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An Entirely Different Job

December 3, 2013 | 3 Comments

My granddaughter is a freshman in college. What advice does a grandmother who has made more mistakes than you can name give to her? She's bright, talented, her own person and so excited. Perhaps she needs to go where she's never been without advice from me. What do you think?

Take care of yourself.

Pat Hall
Green Bay

--

What would be good for your granddaughter is an older, wiser, familiar soul (you) to whom she can speak freely and tell the truth and know that you respect her independence. A benevolent listener who will offer advice if asked but who will not pry and will not tattle, except in extreme circumstances. So make plans to drive to her town and take her out to dinner. A college kid can always use a free meal. Skip the advice. Tell her about the dumbest thing you did when you were her age, or the Five Dumbest Things. Have a good talk. Make her laugh. Get yourself a motel room and ask if you can come to a class with her. She'll be impressed that you take an interest. And you'll get to take vicarious pleasure in her adventures in the world. Don't discuss her with her parents except to stick up for her when they rag on her, as parents are wont to do. You're her grandmother. Entirely different job.


3 Comments


Post to Host - Good Listener

The Gift of Listening

There is perhaps no greater gift
Than being available as a listener.

Attentive ears and eye-contact can heal a rift.
A pen pal can be both a trainer and an entertainer,
For though solitude is not loneliness,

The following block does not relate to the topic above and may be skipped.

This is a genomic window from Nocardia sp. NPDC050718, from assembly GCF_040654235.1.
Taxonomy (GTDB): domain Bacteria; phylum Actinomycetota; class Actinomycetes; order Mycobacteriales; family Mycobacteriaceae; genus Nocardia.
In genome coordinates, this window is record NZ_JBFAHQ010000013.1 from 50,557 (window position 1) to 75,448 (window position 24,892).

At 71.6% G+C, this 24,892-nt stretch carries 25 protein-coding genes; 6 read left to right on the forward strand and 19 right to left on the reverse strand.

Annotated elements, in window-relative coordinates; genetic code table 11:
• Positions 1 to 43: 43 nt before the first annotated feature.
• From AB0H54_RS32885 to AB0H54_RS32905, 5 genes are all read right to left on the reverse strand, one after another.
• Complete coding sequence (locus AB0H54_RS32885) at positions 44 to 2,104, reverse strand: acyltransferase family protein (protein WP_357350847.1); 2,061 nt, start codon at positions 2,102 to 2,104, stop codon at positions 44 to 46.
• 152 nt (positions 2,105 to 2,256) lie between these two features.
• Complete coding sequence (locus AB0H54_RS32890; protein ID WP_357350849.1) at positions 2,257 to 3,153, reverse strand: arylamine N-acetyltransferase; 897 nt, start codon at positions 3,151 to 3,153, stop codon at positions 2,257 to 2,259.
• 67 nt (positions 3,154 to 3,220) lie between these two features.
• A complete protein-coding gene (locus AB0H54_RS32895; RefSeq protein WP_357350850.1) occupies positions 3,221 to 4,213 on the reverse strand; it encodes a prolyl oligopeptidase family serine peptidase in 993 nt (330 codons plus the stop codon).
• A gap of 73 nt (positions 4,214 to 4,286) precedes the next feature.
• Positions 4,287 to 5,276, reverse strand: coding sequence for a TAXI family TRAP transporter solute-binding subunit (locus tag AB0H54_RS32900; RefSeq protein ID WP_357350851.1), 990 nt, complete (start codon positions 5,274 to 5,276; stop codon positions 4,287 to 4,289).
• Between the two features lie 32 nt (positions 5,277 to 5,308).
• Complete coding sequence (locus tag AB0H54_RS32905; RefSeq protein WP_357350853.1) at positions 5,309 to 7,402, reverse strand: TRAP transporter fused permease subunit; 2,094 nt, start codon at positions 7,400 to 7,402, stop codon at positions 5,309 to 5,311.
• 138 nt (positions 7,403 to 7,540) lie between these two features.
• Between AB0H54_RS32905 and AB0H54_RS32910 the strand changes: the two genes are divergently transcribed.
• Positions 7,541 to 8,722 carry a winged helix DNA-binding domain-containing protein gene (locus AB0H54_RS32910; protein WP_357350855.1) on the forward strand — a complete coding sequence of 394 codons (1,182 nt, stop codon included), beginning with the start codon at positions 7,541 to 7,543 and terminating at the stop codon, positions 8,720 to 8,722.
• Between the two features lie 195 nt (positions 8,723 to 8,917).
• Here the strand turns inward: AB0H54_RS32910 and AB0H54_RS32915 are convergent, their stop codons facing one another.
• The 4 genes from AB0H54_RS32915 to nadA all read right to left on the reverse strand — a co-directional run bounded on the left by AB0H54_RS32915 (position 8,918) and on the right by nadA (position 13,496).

An audience can serve as a great motivator.
We need not someone we feel we must impress,
But someone to whom we can allow our mind to undress,
For a good listener is a great elevator,
Even if sometimes the letter never gets written,
The call never made,
The working through the thoughts to you
Can help a soul to feel brand new.


"What would be good for your granddaughter is an older, wiser, familiar soul (you) to whom she can speak freely and tell the truth and know that you respect her independence." 12/3/13


I myself was a freshman in college exactly 40 years this fall. I was lucky enough to have a loving and supportive grandmother. She knew I was getting through college by the skin of my teeth financially and had virtually no spending money. So she did an incredibly practical thing for the next four years. At the beginning of each month during the school year, she sent me a check in the amount of the money that she usually gave to her church. In short, I was her "tithing project" while I was in college. I was never sure what her church thought of this, but I will always be grateful for those small sums from a retired widow who loved and believed in her grandson and wanted him to be able to have a little fun while he was at college. Though she passed on about ten years ago, the memory of what she did for me continues to burn brightly as I am in the midst of my thirty-fourth year serving as an English professor.


my granddaughter, kathryn, is 8 years old. she has autism, and she is awesome. she spends one weekend per month, sometimes two, at our home. when her mom was young, by some miracle she and her sister taught me to accept and love them as they are; not how i thought they should be, or by trying to live my life vicariously through them, just sort of kick back and let them be themselves (with some reasonable rules in place, of course).
now, as a grandmother, i watch kathryn flourish as she teaches her mom this same lesson. she's also teaching me something else: how to regress with her and be 8 years old again. it's an incredibly rich gift which, with all the other lessons my 3 girls teach me as they continue to raise me, i'm incredibly thankful for.
someday, if and when my granddaughter goes to college, i hope to recall these lessons and be there for her -- just be there. i think i will be.
i hope all of this, or at least some of this, makes sense to someone out there.

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